Well, if I think it will benefit me in some way shape or form. I was willing to take the job in education because I thought it would help me really recognize it as a goal (and the experience doesn't hurt either). On the same token, I haven't bought a new computer yet because mine is still functioning and meeting all my needs (minus the fact that Microsoft Office doesn't work on it, but I've managed without it).

If it doesn't hurt anyone, its okay. This includes emotionally. I'm not so much of a go-getter that I will do anything to reach my goals, they have to be pretty reasonable actually. I do try to make it so that everyone (within reason) is taken care of. I would never buy a house that I knew would take me forever to pay off or that I wouldn't be able to live comfortably. I would make sure my family is taken care of. Why would I go on some ravish vacation if it meant something else was neglected?

However, I've also realized it isn't worth it if I'm emotionally drained all the time. I'm an important human, too. I (and everyone else) deserves to be listened to. We all deserve just as much emotional attention as everyone else. Believe me, I've been there. It goes along with if someone is always asking for your advice and then doesn't follow it and complains the entire time. When the situation is over they go "oh I should have listened"...why did you ask for my advice in the first place? Sometimes, that relationship needs to be ended unless there is a conversation about the changes that need to happen. A friendship or relationship or any sort is a two way street, it does take two to tango after all.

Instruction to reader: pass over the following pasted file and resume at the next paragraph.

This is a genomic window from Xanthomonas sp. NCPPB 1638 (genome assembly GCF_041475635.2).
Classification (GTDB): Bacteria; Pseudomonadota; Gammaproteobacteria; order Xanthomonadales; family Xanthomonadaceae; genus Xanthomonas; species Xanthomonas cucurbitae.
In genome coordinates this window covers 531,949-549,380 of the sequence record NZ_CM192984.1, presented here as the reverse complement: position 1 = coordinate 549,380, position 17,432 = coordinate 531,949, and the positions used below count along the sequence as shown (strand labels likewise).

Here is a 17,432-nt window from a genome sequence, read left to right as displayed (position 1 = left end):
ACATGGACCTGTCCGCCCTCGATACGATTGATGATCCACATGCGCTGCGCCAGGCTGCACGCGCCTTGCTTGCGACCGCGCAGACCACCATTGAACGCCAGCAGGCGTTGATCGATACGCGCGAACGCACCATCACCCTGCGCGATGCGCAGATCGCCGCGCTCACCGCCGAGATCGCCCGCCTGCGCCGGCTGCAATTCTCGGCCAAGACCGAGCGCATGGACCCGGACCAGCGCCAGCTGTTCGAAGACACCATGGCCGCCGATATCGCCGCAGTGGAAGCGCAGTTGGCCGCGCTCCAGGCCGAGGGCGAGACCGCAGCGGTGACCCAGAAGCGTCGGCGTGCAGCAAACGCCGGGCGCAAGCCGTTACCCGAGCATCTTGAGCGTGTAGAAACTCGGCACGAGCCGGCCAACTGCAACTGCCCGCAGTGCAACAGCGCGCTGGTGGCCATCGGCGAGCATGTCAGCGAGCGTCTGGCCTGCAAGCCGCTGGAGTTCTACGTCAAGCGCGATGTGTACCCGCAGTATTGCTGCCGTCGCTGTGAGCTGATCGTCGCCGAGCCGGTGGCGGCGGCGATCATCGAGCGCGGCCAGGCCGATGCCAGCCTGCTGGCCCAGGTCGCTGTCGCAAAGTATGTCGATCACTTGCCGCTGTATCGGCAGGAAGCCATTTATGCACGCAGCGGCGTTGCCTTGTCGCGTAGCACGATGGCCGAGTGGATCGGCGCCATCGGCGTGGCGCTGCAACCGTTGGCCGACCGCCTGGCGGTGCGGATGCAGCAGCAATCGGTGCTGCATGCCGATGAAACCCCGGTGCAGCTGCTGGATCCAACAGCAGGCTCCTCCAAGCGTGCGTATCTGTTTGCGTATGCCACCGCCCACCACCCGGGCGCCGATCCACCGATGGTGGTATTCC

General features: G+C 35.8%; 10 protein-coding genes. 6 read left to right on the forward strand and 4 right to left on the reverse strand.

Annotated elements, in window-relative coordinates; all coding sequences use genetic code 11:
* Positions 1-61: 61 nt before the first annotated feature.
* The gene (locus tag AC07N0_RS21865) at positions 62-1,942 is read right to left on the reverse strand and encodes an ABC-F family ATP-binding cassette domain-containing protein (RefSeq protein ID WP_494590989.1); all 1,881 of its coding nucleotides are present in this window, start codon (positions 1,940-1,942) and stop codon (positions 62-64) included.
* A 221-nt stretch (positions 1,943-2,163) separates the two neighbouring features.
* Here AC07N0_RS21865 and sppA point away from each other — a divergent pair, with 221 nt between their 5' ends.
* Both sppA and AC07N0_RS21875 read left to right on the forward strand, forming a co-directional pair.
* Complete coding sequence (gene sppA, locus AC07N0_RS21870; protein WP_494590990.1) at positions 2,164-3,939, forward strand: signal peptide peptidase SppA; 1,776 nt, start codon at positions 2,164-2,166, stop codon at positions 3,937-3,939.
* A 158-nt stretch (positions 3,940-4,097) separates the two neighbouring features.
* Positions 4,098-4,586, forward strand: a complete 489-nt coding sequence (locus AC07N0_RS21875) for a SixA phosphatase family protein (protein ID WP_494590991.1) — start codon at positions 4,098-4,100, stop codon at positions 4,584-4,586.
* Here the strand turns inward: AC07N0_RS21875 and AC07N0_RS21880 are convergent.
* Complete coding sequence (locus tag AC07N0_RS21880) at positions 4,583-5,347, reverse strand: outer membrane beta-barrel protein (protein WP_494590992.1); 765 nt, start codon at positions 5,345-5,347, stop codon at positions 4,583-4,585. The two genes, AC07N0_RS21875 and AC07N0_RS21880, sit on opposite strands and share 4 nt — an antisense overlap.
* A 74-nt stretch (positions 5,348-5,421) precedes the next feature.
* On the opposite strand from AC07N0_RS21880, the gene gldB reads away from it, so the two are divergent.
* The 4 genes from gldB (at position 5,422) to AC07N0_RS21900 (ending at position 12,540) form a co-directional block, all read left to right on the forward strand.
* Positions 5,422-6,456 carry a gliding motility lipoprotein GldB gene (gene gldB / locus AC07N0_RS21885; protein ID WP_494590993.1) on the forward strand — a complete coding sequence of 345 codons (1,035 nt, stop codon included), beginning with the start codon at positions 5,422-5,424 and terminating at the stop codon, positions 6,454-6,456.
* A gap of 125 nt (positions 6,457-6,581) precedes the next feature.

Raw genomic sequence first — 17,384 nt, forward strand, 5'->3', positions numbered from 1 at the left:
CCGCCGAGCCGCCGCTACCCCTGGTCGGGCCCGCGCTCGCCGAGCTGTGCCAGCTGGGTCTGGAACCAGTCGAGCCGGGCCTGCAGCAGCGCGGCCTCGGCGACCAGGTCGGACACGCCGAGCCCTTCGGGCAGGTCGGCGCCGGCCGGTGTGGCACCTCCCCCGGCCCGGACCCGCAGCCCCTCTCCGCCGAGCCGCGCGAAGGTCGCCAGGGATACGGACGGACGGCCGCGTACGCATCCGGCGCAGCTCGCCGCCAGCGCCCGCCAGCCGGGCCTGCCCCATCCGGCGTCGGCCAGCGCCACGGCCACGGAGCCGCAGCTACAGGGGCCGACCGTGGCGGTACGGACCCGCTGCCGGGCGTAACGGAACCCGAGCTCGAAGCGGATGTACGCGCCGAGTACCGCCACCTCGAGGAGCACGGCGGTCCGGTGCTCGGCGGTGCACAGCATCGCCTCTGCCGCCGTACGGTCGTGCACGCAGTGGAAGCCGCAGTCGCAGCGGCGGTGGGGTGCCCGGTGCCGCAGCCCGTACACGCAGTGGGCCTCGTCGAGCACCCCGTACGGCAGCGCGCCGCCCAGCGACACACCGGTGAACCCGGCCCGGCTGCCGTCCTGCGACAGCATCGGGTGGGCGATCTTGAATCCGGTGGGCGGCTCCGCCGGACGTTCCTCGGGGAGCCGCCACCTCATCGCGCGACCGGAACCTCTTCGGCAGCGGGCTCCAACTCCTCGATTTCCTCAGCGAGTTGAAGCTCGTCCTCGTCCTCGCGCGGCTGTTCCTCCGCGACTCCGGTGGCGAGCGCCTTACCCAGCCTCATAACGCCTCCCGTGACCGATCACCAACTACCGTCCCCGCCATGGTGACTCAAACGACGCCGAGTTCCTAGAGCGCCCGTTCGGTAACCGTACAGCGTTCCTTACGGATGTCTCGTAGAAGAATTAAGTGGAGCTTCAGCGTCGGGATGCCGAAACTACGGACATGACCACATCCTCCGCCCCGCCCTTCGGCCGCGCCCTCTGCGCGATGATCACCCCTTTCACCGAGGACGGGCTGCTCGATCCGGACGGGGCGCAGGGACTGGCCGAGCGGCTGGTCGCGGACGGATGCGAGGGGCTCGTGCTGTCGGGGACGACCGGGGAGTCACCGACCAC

Moral of the story, the pros and cons of the situation need to be weighed before the metaphorical cutting of the cord or the jumping blindly into the abyss.

This doesn't mean that it isn't a mistake to cut the cord or jump blindly into the abyss. It also doesn't mean the relationships can't be fixed. Sometimes, it takes some soul searching and you have to be willing to be wrong.